This weekend will mark the 40th anniversary of the Apollo 13 mission. Anniversaries are always good opportunities for attracting attention and so hopefully we will all be discussing the wonders of space exploration over coffee this weekend.
One natural question over the years has been, “But what if it hadn’t worked?” The long-standing theory that the capsule with the frozen bodies of the astronauts would have floated off into space as an everlasting monument to the space mission has now been shown to be untrue.
An article in the Times newspaper this weekend reports how a team of experts in Philadelphia have carried out computer simulations to show that in fact – much less dramatically – the spacecraft and the (dead) astronauts would have been pulled in into the earth’s atmosphere by the moons gravity and incinerated after only 5 weeks.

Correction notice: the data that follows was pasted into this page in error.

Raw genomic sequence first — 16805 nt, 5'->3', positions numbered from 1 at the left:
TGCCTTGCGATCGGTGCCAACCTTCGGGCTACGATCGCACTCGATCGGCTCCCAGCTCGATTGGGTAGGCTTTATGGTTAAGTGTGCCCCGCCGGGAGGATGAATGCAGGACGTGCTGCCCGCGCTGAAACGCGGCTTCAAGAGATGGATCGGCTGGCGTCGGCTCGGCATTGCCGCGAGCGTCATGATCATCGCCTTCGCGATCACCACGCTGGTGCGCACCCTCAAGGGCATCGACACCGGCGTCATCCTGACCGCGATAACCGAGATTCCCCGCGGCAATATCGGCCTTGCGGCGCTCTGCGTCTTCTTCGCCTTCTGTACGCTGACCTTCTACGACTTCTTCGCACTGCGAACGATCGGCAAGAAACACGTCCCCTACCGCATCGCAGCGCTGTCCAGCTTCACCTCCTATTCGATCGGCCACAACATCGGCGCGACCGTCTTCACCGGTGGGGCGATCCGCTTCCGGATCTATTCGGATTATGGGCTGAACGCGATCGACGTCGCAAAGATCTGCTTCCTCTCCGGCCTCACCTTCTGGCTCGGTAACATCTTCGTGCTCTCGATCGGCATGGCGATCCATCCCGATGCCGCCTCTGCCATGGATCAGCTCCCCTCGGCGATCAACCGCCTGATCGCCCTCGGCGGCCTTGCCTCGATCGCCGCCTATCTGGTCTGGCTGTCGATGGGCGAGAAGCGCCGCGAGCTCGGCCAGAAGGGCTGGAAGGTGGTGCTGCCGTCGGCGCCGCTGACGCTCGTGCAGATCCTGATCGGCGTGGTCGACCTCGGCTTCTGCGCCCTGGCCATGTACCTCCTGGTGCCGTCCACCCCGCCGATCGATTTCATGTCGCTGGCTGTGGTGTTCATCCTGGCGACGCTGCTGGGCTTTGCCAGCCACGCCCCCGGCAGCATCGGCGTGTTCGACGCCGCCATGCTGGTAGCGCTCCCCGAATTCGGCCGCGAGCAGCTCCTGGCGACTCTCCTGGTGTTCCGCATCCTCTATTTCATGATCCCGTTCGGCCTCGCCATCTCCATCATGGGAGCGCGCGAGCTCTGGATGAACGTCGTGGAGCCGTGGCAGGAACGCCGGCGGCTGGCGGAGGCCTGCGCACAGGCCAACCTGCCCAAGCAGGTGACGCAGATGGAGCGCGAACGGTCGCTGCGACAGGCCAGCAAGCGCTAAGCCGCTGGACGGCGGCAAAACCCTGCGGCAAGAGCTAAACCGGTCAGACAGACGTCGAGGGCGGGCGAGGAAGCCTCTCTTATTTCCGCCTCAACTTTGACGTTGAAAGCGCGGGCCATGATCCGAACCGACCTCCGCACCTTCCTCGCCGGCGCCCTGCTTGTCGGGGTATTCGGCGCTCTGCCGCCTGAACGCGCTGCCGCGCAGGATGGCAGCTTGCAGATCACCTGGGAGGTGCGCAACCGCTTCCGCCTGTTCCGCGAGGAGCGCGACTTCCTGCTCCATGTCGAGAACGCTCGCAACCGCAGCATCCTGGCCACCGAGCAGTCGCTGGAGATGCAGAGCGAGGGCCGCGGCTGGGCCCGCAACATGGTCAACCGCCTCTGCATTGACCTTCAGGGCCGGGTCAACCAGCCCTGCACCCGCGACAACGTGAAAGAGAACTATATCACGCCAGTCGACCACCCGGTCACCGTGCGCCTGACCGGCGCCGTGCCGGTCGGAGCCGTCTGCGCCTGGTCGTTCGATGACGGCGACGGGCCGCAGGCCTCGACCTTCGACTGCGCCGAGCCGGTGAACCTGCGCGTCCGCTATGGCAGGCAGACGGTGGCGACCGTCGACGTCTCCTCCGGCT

There is little doubt though that the rescue of the Apollo 13 is one of NASAs finest moments and something to be wondered at still. Perhaps Mr Obama may be regretting cutting the manned space programme as he watches the anniversary coverage. (Or maybe not, the man has some tough decisions to make!).
If, like me, you know most of what you know about Apollo 13 form the film (released 1995 and starring Tom Hanks if you missed it), you may be surprised to know that those immortal words, “Houston, we have a problem” were misquoted by Mr Hanks, and were in fact “Houston, we’ve had a problem”. Not quite the same somehow…
And incidentally there are some amazing photos on the NASA site of the current mission’s space walks.